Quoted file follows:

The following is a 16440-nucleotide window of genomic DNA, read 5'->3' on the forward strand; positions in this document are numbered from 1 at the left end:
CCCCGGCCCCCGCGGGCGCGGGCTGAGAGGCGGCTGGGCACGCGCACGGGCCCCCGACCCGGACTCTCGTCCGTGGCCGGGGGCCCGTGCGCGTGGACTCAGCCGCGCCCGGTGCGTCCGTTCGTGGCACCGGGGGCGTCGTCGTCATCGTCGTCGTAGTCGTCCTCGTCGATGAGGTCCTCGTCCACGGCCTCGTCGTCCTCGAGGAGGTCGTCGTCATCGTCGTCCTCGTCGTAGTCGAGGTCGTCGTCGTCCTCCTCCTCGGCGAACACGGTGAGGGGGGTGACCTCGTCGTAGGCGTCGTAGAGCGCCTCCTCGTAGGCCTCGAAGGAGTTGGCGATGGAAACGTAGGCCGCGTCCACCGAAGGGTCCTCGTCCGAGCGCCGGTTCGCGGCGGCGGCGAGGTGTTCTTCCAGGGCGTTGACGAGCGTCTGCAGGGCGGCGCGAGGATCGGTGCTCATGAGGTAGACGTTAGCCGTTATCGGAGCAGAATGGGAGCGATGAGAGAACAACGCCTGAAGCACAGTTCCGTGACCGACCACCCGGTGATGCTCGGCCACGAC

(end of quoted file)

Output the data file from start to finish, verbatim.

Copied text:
The following is a 16440-nucleotide window of genomic DNA, read 5'->3' on the forward strand; positions in this document are numbered from 1 at the left end:
CCCCGGCCCCCGCGGGCGCGGGCTGAGAGGCGGCTGGGCACGCGCACGGGCCCCCGACCCGGACTCTCGTCCGTGGCCGGGGGCCCGTGCGCGTGGACTCAGCCGCGCCCGGTGCGTCCGTTCGTGGCACCGGGGGCGTCGTCGTCATCGTCGTCGTAGTCGTCCTCGTCGATGAGGTCCTCGTCCACGGCCTCGTCGTCCTCGAGGAGGTCGTCGTCATCGTCGTCCTCGTCGTAGTCGAGGTCGTCGTCGTCCTCCTCCTCGGCGAACACGGTGAGGGGGGTGACCTCGTCGTAGGCGTCGTAGAGCGCCTCCTCGTAGGCCTCGAAGGAGTTGGCGATGGAAACGTAGGCCGCGTCCACCGAAGGGTCCTCGTCCGAGCGCCGGTTCGCGGCGGCGGCGAGGTGTTCTTCCAGGGCGTTGACGAGCGTCTGCAGGGCGGCGCGAGGATCGGTGCTCATGAGGTAGACGTTAGCCGTTATCGGAGCAGAATGGGAGCGATGAGAGAACAACGCCTGAAGCACAGTTCCGTGACCGACCACCCGGTGATGCTCGGCCACGAC